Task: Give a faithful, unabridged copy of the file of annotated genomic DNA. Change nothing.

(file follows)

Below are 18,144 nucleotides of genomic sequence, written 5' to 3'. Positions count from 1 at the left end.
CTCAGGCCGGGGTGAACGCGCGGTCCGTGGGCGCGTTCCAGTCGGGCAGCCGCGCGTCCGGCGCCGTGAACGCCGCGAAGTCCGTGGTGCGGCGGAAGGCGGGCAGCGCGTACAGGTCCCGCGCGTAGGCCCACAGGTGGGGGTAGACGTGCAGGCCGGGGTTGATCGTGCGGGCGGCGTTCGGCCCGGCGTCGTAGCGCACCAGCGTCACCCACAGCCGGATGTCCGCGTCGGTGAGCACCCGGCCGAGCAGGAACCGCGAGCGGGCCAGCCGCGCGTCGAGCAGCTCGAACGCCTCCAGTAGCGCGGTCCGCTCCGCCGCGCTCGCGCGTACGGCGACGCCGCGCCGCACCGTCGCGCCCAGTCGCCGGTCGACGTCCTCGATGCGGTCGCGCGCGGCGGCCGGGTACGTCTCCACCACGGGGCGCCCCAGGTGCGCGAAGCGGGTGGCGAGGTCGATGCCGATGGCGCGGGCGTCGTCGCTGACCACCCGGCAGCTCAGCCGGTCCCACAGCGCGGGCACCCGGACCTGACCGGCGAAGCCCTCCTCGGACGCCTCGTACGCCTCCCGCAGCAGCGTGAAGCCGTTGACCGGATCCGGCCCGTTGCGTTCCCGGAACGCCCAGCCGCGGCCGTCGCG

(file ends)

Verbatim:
Below are 18,144 nucleotides of genomic sequence, written 5' to 3'. Positions count from 1 at the left end.
CTCAGGCCGGGGTGAACGCGCGGTCCGTGGGCGCGTTCCAGTCGGGCAGCCGCGCGTCCGGCGCCGTGAACGCCGCGAAGTCCGTGGTGCGGCGGAAGGCGGGCAGCGCGTACAGGTCCCGCGCGTAGGCCCACAGGTGGGGGTAGACGTGCAGGCCGGGGTTGATCGTGCGGGCGGCGTTCGGCCCGGCGTCGTAGCGCACCAGCGTCACCCACAGCCGGATGTCCGCGTCGGTGAGCACCCGGCCGAGCAGGAACCGCGAGCGGGCCAGCCGCGCGTCGAGCAGCTCGAACGCCTCCAGTAGCGCGGTCCGCTCCGCCGCGCTCGCGCGTACGGCGACGCCGCGCCGCACCGTCGCGCCCAGTCGCCGGTCGACGTCCTCGATGCGGTCGCGCGCGGCGGCCGGGTACGTCTCCACCACGGGGCGCCCCAGGTGCGCGAAGCGGGTGGCGAGGTCGATGCCGATGGCGCGGGCGTCGTCGCTGACCACCCGGCAGCTCAGCCGGTCCCACAGCGCGGGCACCCGGACCTGACCGGCGAAGCCCTCCTCGGACGCCTCGTACGCCTCCCGCAGCAGCGTGAAGCCGTTGACCGGATCCGGCCCGTTGCGTTCCCGGAACGCCCAGCCGCGGCCGTCGCG